From the Associated Press:
Tab Hunter, the blond actor and singer who was a heartthrob for millions of teenagers in the 1950s with such films as “Battle Cry” and “Damn Yankees!” and received new attention decades later when he revealed that he was gay, has died. He was 86.
Producer and spouse Allan Glaser said Hunter died Sunday of a blood clot in his leg that caused cardiac arrest. Glaser called the death “sudden and unexpected.”
Hunter was a star for several years. In addition to his hit movies, his recording of “Young Love” topped the Billboard pop chart in 1957.
Current Hollywood stars such as Zachary Quinto paid tribute to Hunter on Instagram.
Tab Hunter was born Arthur Andrew Kelm in New York City in 1931. When Hunter was two years old his father left the family and Hunter then took his mother’s name, Gelien. Hunter’s family moved west when he was a child, and he spent most of his childhood growing up in San Francisco and Long Beach, CA. At 15 Hunter lied about his age and joined the Coast Guard.
However, since he’d seen a Broadway play while he still lived in New York, acting was his interest, which brought him, eventually, to Los Angeles.
According to Hunter, his famous screen name was given to him because the legendary talent agent Henry Willson, who’d also created the screen names for Rock Hudson and Rory Calhoun, didn’t think “Arthur Gelien” was a star’s name.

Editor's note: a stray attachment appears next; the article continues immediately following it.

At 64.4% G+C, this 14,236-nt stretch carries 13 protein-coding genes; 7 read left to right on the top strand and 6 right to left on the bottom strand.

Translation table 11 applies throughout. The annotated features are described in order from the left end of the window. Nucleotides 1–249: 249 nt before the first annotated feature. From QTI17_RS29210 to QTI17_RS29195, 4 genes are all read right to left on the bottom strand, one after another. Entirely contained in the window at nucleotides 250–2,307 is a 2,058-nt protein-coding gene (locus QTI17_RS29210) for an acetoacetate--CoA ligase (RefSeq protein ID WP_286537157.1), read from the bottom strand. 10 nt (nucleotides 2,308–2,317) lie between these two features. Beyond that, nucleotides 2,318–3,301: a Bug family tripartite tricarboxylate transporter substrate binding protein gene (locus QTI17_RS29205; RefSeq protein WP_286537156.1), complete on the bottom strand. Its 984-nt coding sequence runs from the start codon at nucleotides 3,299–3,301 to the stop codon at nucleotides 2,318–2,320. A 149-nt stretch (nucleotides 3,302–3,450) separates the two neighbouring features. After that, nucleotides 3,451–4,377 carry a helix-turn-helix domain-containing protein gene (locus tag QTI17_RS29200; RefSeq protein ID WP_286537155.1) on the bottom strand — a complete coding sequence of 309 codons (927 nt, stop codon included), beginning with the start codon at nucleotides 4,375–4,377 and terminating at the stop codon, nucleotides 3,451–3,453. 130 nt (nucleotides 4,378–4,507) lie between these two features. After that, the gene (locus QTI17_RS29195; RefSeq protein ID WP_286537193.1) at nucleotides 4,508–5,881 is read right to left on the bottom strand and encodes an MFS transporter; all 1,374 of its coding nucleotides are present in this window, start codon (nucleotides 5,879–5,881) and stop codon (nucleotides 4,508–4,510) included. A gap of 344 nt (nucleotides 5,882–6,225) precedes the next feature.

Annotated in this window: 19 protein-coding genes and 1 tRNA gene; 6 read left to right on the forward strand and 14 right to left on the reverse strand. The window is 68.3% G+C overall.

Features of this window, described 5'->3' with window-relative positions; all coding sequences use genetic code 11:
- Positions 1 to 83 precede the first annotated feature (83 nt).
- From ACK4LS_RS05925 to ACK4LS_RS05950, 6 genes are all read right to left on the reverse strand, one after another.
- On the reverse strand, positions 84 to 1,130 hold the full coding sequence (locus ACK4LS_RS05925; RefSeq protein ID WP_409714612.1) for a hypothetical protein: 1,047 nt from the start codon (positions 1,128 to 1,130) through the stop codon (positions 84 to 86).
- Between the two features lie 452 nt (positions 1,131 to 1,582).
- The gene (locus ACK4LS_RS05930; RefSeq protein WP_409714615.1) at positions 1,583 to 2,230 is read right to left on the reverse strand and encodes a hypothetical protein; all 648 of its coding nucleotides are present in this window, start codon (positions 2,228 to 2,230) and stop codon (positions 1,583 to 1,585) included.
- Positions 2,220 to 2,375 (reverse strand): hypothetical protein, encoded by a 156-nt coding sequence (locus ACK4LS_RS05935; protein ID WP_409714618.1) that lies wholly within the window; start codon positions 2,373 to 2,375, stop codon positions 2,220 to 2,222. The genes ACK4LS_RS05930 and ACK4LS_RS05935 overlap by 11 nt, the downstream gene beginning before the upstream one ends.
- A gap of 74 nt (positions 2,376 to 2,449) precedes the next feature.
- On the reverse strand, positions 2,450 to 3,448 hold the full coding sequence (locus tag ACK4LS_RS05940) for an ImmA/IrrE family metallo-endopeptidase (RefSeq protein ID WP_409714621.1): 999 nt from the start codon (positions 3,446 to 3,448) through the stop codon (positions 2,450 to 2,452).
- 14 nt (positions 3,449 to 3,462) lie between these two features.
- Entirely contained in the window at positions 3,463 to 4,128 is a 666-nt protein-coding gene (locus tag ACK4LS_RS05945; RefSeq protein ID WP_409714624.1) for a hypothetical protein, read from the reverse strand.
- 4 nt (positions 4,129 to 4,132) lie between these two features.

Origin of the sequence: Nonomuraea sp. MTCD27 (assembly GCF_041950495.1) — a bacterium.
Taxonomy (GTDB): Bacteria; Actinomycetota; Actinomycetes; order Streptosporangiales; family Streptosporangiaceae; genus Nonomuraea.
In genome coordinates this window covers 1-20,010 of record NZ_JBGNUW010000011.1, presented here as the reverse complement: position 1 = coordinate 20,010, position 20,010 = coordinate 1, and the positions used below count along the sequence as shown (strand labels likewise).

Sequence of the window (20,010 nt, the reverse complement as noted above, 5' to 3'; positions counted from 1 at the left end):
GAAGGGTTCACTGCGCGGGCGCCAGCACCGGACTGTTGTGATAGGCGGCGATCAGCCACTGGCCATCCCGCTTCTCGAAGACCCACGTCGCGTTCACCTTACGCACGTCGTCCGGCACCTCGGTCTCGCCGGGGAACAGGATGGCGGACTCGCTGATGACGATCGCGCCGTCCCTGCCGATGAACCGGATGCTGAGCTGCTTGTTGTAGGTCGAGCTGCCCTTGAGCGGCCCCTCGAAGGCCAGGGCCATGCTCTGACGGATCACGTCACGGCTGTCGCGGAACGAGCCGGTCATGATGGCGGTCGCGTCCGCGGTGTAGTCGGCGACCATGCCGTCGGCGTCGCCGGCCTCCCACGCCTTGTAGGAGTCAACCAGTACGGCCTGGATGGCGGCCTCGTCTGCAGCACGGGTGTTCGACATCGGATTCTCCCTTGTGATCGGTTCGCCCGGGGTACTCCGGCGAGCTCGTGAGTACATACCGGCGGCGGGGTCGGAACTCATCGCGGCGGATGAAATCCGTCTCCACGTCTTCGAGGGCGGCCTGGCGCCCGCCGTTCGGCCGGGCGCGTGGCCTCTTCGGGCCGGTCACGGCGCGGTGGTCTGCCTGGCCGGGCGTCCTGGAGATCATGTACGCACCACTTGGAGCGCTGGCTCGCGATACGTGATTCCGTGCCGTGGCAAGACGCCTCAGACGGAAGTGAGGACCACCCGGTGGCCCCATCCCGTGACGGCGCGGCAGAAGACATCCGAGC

The legend goes that Willson said to the young man: “We’ve got to find something to tab you with. Do you have any hobbies?” His client answered, “I ride horses. Hunters.” Agent: “That’s it! We’ll call you Tab Hunter.”
After gaining recognitions from small roles Hunter was signed to a contract by Warner Bros. and his star began to rise. He starred in films like Operation Bikini, The Burning Hills, Lafayette Escadrille, They Came to Cordura, The Lawless, Ride the Wild Surf, and Battle Cry. However, after appearing in big films with stars like Natalie Wood and Rita Hayworth, Hunter’s career began to slide. He had a short lived television show, “The Tab Hunter Show,” before appearing in B-movies and kids films.
In his later years Hunter appeared in the John Waters film Polyester, Lust in the Dust, Grease 2, and wrote his 2005 memoir “Tab Hunter Confidential: The Making of a Movie Star,” in which he recounted the stress of being gay and in the closet in 1950s Hollywood. He spent the last years of his life living with his husband, Allan Glaser, in Montecito, California.